Participation in multinational military maneuvers and operations

Since around 1990, the number of joint maneuvers with foreign armed forces has increased significantly. In addition, China has invited a significantly larger number of foreign observers to its maneuvers than ever before. The People's Liberation Army wants to learn about the increased exchange of military capabilities between friendly states. US observers counted 33 multinational military maneuvers with Chinese participation from 2002 to 2009.

In March 2004, a Sino-French fleet maneuver resulted in large-scale cooperation with a European state for the first time. At the beginning of 2005, China and Russia practiced together in the “Peace Mission 2005” maneuver on the Chinese peninsula Shandong : Air and naval landing units trained with other branches of the invasion on a coast. Almost 10,000 soldiers took part on both sides. With regard to the Taiwan conflict , the maneuver was politically explosive, but both the Chinese and Russian sides countered that the exercise was directed exclusively against terrorism and extremism. Since then, Sino-Russian large-scale maneuvers have been held every year. In December 2007, a joint anti-terror military maneuver was held for the first time with India . The first maneuvers with the members of the ASEAN confederation are seen as an attempt to bring a regional military alliance into being. In June 2009, China undertook a joint medical exercise with another state for the first time in Gabon under the title “Angel of Peace 2009”. The first joint maneuver with neighboring Mongolia took place in June 2009.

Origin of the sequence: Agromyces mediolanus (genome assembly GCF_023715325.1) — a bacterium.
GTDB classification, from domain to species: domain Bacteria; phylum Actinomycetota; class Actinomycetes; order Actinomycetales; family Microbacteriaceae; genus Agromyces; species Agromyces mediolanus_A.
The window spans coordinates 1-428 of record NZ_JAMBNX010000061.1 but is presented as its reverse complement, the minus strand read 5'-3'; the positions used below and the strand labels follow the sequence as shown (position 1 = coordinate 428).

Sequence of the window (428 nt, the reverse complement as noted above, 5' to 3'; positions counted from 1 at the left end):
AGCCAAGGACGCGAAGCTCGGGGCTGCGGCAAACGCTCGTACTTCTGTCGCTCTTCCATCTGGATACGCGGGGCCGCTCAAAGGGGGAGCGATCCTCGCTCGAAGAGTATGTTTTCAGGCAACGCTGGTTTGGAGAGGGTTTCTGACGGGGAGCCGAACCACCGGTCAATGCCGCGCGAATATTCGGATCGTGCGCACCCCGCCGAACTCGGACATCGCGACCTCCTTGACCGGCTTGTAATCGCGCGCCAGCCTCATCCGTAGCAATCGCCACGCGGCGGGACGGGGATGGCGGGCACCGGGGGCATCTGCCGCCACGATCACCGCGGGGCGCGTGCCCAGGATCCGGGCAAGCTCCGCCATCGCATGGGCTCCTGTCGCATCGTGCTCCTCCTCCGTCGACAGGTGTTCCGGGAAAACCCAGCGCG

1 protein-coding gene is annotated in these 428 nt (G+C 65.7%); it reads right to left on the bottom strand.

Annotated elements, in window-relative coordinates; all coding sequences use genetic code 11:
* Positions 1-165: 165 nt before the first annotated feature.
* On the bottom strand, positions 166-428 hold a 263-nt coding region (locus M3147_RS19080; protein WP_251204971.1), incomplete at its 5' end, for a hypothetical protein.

Like other states and confederations, but outside the multinational “Task Force”, China has been taking military action against piracy off the Somali coast since the end of 2008 . This is the first combat operation by the Chinese Navy outside its own coastal waters since the 15th century. Two frigates, a supply ship and 70 special forces are involved. According to Chinese figures, 1265 Chinese cargo ships passed through this sea region from January to November 2008. A fifth of the ships were attacked by pirates and seven were seized.

In addition to maneuvers and operations with other armed forces, the sending of delegations, military attachés , officers in training and participants in military meetings has increased significantly since the beginning of the century, particularly to South America and Africa. The same applies to visits by Chinese military ships to foreign ports.

Disaster Relief Outside China

According to its own statements, the Chinese military has provided aid in ten natural disasters outside of their own country since 2002. However, the US assesses the aid provided by the People's Liberation Army after the 2004 Indian Ocean earthquake as largely ineffective. The hospital ship "Heping Fangzhou", which was completed in 2008, is intended to be specifically geared to humanitarian operations in addition to its military function.

Flags, insignia, badges